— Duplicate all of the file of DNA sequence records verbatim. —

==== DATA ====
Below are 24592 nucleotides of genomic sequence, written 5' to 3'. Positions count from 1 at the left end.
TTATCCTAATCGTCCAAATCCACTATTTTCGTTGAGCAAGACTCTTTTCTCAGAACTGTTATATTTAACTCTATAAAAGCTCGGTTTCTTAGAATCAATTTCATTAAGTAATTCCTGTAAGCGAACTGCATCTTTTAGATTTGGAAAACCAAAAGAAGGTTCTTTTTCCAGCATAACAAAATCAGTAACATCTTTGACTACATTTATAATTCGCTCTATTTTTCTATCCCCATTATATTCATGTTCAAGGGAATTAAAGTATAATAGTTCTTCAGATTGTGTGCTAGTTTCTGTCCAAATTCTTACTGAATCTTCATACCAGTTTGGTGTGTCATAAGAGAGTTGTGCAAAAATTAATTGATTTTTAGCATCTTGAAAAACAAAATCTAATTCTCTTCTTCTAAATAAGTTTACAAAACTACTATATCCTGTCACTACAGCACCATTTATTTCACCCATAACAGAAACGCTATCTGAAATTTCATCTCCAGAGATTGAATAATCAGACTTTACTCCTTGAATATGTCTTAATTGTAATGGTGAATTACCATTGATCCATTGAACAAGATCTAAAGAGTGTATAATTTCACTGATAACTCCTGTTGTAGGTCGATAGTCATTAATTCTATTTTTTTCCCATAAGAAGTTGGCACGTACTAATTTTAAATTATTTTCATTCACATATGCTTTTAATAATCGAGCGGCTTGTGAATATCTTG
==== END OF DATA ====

Below are 24592 nucleotides of genomic sequence, written 5' to 3'. Positions count from 1 at the left end.
TTATCCTAATCGTCCAAATCCACTATTTTCGTTGAGCAAGACTCTTTTCTCAGAACTGTTATATTTAACTCTATAAAAGCTCGGTTTCTTAGAATCAATTTCATTAAGTAATTCCTGTAAGCGAACTGCATCTTTTAGATTTGGAAAACCAAAAGAAGGTTCTTTTTCCAGCATAACAAAATCAGTAACATCTTTGACTACATTTATAATTCGCTCTATTTTTCTATCCCCATTATATTCATGTTCAAGGGAATTAAAGTATAATAGTTCTTCAGATTGTGTGCTAGTTTCTGTCCAAATTCTTACTGAATCTTCATACCAGTTTGGTGTGTCATAAGAGAGTTGTGCAAAAATTAATTGATTTTTAGCATCTTGAAAAACAAAATCTAATTCTCTTCTTCTAAATAAGTTTACAAAACTACTATATCCTGTCACTACAGCACCATTTATTTCACCCATAACAGAAACGCTATCTGAAATTTCATCTCCAGAGATTGAATAATCAGACTTTACTCCTTGAATATGTCTTAATTGTAATGGTGAATTACCATTGATCCATTGAACAAGATCTAAAGAGTGTATAATTTCACTGATAACTCCTGTTGTAGGTCGATAGTCATTAATTCTATTTTTTTCCCATAAGAAGTTGGCACGTACTAATTTTAAATTATTTTCATTCACATATGCTTTTAATAATCGAGCGGCTTGTGAATATCTTG